"I can hear the birds outside this morning since the windows are open. It is such a different scene outside the window now compared to the winter. Green leaves everywhere. There are only tiny bits of sky visible between the leaves. Even the tree trunks are partially or largely obscured by the leaves. The leaves cause the sunlight coming in the window to dance."

"The sky is a hard silvery blue right now. There is a small band of peach colored sky along the northwest horizon. It is getting darker out as I sit here writing this. It looks more like evening than morning."

Do you give yourself the time to pause and reflect when something catches your eye. You may stop for half a second. But do you then think about what it is that made you stop?

What if this power of observation is not something that you have honed quite yet? If you want to work on this ability to notice, I recommend spending a few minutes every day observing one thing, the same thing, everyday, and try to put into words what you have seen. The sky is great because it is always changing. But pick the same time each day, and you will incorporate the passage of time into your observations as well. Days lengthening or shortening will change the quality of the light.

Have you ever seen those film clips on YouTube of photos that people take of themselves each day? The pictures flash by, with clothes and hair changing, but little else. Glasses seem to float on the face as they move around just a bit each day. If writing is not your thing, maybe you could do a portrait each day of a spouse, yourself or your pet. They don't have to be super refined or finished. Just the same thing, every day. If you do this for a month, you will find yourself noticing things by the end of that month that you never saw before.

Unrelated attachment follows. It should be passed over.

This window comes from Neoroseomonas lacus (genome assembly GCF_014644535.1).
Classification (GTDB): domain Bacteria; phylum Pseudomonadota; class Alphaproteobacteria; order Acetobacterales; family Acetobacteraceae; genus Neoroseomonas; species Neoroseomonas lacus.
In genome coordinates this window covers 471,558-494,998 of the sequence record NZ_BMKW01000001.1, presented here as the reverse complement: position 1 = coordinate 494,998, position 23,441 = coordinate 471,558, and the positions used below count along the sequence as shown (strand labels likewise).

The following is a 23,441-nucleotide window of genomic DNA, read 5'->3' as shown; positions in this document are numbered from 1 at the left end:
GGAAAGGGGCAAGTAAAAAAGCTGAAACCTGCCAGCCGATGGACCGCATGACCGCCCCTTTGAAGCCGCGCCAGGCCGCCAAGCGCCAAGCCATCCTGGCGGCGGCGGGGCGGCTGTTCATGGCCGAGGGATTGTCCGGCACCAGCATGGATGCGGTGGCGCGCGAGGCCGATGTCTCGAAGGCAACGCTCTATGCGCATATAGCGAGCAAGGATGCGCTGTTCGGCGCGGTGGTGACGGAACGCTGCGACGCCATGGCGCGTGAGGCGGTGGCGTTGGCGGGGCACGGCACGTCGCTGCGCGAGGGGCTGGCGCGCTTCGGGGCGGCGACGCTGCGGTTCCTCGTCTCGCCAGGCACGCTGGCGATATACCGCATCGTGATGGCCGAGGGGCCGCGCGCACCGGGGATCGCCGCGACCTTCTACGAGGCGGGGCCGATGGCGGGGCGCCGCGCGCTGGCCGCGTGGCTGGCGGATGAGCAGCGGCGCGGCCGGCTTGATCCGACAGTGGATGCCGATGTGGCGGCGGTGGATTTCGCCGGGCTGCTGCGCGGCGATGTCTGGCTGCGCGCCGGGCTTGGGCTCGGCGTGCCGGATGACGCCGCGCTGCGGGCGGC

Learning to pay attention takes practice. And once you are paying attention, it won't automatically translate into a new body of work. It may mean that you will start to find inspiration in the ordinary and everyday. It really is out there for all of us to access. We just have to notice.

Thursday, January 10, 2008

Competitive Advantage

In business school, especially in marketing, there is a lot of talk about competitive advantage. Positioning yourself or your product to achieve competitive advantage in the market place. In the world of art or craft, no one uses words like that. But, an issue that is always able to stir up interest actually may be all about competitive advantage.

Voice. Your creative voice. In the end, finding your own voice, your style, your own unique way of expression is ultimately the best way to create competitive advantage.